On July 19, 2019, the venerable Thoroughbred Quick Call breathed his last. Humanely euthanized at age 35, he had lived for 18 years at the Wallkill Correctional Facility as part of Thoroughbred Retirement Foundation’s Second Chances program.
Quick Call earned $807,000 in a seven-year career, counting among his victories the 1988 and 1989 Forego Handicaps and the 1990 Tom Fool Stakes (all G2). At Wallkill, he was known as an “equine teacher” and lived in a pasture with some equine buddies, with plentiful greenery to munch on and no shortage of humans to dote on him. For those 18 years, he was cared for by inmates at the facility, inmates who applied and were granted admission into its equine care vocational program.
A medium-security facility that can house 600 inmates, Wallkill sits in the Hudson Valley countryside, about 90 minutes north of New York City. It opened in 1933, its Gothic architecture reminiscent of a European cathedral or medieval university, and from its beginning, Wallkill embraced a philosophy of education and rehabilitation. Originally constructed as a prison without walls, Wallkill was the first prison built following the recommendations of the Lewisohn Commission, a report commissioned by the New York State legislature after a period of prison unrest in the late 1920s.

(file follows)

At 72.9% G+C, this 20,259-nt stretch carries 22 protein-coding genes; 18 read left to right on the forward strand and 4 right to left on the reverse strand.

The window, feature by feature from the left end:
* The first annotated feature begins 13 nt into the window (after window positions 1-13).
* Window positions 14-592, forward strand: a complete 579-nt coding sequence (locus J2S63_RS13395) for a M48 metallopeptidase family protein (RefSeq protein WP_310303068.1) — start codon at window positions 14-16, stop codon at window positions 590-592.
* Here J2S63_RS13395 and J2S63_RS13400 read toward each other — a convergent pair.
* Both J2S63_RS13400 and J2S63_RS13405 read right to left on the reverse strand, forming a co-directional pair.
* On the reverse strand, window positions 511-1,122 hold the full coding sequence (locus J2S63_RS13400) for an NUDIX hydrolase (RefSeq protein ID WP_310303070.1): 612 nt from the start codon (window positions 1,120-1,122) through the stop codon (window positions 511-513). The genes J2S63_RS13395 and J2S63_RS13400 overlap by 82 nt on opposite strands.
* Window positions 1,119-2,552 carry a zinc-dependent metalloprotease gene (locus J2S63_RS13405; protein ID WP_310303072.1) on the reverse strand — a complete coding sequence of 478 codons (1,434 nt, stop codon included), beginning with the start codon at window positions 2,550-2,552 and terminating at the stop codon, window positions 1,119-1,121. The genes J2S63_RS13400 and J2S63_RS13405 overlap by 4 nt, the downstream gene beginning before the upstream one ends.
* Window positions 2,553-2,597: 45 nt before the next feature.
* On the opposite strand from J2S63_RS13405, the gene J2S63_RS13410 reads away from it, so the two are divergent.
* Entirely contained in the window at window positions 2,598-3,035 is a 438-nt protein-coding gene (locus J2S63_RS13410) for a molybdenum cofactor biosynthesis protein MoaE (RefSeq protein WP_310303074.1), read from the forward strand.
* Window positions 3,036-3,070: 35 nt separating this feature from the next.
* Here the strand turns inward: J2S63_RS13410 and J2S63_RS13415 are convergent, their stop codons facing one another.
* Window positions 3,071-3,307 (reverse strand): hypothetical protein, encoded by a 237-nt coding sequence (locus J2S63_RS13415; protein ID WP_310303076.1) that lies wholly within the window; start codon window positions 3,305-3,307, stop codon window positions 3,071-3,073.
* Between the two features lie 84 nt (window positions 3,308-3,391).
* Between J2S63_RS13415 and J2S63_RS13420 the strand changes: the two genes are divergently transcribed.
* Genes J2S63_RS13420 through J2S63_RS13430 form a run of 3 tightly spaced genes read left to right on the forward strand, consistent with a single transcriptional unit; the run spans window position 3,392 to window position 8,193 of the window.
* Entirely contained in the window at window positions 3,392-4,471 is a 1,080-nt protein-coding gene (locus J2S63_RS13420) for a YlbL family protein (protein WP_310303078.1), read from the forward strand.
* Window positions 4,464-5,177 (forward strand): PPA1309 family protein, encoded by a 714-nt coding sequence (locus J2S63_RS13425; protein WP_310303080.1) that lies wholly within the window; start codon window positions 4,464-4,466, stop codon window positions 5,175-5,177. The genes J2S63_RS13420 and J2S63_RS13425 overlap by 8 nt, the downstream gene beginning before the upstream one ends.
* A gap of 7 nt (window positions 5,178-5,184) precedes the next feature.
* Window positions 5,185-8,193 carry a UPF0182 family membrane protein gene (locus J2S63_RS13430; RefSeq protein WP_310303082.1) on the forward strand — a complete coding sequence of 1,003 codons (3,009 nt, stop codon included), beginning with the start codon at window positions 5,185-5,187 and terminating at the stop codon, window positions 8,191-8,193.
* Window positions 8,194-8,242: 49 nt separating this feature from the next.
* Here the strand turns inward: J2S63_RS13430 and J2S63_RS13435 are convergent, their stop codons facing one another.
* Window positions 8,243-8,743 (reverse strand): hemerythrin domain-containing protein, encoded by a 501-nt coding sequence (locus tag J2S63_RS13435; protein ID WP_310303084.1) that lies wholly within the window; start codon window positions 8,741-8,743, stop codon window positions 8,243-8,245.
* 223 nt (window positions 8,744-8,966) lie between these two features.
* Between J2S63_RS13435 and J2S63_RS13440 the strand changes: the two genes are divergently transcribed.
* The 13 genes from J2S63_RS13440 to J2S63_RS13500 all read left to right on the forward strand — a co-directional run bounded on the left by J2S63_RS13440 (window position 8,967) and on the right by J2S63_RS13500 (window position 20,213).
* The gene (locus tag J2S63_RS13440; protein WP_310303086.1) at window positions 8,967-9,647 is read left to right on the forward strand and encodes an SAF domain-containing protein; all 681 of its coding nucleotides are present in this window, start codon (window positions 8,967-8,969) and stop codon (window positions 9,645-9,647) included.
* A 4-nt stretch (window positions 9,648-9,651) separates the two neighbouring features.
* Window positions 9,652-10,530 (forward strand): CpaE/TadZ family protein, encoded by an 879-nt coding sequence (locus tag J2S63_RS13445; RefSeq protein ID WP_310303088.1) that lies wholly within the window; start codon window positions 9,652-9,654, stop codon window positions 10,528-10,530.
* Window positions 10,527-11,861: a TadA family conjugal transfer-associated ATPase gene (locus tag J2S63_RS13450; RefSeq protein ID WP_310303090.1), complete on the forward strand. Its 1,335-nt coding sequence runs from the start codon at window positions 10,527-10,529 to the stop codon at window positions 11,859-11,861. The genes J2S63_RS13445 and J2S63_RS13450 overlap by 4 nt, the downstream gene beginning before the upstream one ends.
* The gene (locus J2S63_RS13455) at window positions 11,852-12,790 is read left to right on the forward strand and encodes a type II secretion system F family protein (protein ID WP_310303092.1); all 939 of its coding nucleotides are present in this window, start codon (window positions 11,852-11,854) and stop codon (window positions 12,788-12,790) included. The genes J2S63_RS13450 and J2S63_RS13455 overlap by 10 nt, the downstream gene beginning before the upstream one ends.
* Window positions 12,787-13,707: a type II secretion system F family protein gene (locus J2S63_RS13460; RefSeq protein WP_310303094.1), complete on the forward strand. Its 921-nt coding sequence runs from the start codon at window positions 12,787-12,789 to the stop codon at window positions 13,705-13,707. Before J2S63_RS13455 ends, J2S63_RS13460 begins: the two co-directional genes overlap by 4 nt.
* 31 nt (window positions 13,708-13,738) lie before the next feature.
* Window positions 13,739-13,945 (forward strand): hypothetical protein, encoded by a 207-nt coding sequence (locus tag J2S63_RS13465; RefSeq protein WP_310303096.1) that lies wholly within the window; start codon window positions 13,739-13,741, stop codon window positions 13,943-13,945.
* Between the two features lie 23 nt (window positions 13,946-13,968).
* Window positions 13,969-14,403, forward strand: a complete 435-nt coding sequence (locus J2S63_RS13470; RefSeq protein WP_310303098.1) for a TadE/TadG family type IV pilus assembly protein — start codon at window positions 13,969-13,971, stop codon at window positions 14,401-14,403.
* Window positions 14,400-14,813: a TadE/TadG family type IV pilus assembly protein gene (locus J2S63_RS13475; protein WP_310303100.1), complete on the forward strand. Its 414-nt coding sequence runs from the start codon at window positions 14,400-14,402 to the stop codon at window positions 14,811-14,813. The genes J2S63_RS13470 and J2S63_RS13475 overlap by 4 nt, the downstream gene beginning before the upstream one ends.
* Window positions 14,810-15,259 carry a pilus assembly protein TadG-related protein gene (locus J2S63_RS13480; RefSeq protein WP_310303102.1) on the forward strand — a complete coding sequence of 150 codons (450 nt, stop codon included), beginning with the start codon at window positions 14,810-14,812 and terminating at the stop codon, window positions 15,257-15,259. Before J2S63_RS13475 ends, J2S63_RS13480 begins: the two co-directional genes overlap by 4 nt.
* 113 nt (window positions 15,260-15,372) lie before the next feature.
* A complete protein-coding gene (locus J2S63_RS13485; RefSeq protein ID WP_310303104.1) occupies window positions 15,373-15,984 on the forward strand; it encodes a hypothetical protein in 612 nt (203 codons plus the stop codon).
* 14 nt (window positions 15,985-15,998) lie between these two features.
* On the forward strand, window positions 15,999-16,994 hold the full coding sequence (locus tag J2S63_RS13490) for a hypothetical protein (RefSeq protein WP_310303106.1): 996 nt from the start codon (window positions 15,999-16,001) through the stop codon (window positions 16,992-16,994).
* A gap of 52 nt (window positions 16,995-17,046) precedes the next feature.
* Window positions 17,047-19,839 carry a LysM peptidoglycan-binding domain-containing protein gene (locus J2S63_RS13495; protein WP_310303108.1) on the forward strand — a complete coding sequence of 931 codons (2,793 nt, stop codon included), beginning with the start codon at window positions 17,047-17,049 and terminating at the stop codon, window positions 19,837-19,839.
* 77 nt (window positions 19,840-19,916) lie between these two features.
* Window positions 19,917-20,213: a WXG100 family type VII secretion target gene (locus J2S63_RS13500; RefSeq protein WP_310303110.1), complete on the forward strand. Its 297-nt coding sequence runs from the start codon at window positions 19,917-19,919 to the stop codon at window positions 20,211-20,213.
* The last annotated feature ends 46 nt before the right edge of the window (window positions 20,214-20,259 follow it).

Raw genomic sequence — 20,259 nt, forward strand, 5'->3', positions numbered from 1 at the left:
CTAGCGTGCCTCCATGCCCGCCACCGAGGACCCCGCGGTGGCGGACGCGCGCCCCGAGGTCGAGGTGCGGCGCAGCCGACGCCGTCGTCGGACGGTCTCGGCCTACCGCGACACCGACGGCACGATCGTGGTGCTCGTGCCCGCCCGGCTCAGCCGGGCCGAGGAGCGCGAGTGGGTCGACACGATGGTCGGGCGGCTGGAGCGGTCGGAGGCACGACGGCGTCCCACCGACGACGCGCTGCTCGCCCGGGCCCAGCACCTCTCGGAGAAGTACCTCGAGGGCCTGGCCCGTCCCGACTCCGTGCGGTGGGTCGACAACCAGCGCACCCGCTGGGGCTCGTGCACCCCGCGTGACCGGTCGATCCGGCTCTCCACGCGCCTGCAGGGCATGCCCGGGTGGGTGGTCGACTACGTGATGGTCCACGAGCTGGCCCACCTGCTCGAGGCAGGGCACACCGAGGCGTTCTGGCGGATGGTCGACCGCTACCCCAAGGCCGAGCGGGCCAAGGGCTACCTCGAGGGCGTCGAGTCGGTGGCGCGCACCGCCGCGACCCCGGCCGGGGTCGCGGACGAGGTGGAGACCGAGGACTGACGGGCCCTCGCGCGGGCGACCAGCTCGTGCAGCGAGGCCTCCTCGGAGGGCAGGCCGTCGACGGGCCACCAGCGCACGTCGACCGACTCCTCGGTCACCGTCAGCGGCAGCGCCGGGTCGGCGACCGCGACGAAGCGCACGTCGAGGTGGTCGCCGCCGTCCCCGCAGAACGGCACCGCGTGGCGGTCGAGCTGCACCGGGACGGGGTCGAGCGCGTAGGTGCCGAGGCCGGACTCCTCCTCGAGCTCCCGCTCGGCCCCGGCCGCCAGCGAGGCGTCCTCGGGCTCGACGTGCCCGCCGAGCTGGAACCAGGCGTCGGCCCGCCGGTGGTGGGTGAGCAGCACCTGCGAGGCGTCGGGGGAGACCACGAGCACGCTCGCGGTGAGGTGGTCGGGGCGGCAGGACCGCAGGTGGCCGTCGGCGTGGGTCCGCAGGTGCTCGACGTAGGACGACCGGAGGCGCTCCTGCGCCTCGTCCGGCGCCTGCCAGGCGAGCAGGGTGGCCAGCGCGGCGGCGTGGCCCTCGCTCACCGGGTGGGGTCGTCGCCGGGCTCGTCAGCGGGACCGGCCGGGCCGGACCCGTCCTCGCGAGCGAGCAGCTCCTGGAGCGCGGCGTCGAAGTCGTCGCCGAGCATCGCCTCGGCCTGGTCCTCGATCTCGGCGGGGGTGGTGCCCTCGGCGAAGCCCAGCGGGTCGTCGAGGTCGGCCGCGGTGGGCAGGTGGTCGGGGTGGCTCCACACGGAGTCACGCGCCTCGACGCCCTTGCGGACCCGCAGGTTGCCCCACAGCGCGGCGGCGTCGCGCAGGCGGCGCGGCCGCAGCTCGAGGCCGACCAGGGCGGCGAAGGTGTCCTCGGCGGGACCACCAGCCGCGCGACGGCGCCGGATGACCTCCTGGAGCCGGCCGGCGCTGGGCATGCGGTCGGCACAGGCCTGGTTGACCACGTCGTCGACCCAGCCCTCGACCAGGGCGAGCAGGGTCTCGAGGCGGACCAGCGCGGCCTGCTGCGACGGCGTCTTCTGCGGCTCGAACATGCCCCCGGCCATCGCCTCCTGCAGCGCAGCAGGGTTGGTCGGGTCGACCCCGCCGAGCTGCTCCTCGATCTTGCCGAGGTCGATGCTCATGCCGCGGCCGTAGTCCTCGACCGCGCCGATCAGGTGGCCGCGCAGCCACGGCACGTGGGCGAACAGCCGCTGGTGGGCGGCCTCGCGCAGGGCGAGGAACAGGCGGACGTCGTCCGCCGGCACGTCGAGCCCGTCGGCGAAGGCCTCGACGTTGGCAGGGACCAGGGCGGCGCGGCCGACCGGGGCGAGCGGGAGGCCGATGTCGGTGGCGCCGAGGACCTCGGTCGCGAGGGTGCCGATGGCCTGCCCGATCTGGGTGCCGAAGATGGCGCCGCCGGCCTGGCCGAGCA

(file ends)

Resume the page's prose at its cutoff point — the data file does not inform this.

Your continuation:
According to a 1932 New York Times article, the report deplored the lack of “proper educational work” in state prisons and declared that prisons “should attempt to perform the same tasks as the schools of community.”
“These are, namely,” the Times story goes on, “to provide for a good groundwork in fundamentals of academic education, to attempt a certain amount of vocational work…and to bring to bear upon the group certain cultural material that is the heritage of all individuals living in an organized community.”
If the members of the Lewisohn Commission could see Wallkill today, they would be proud.
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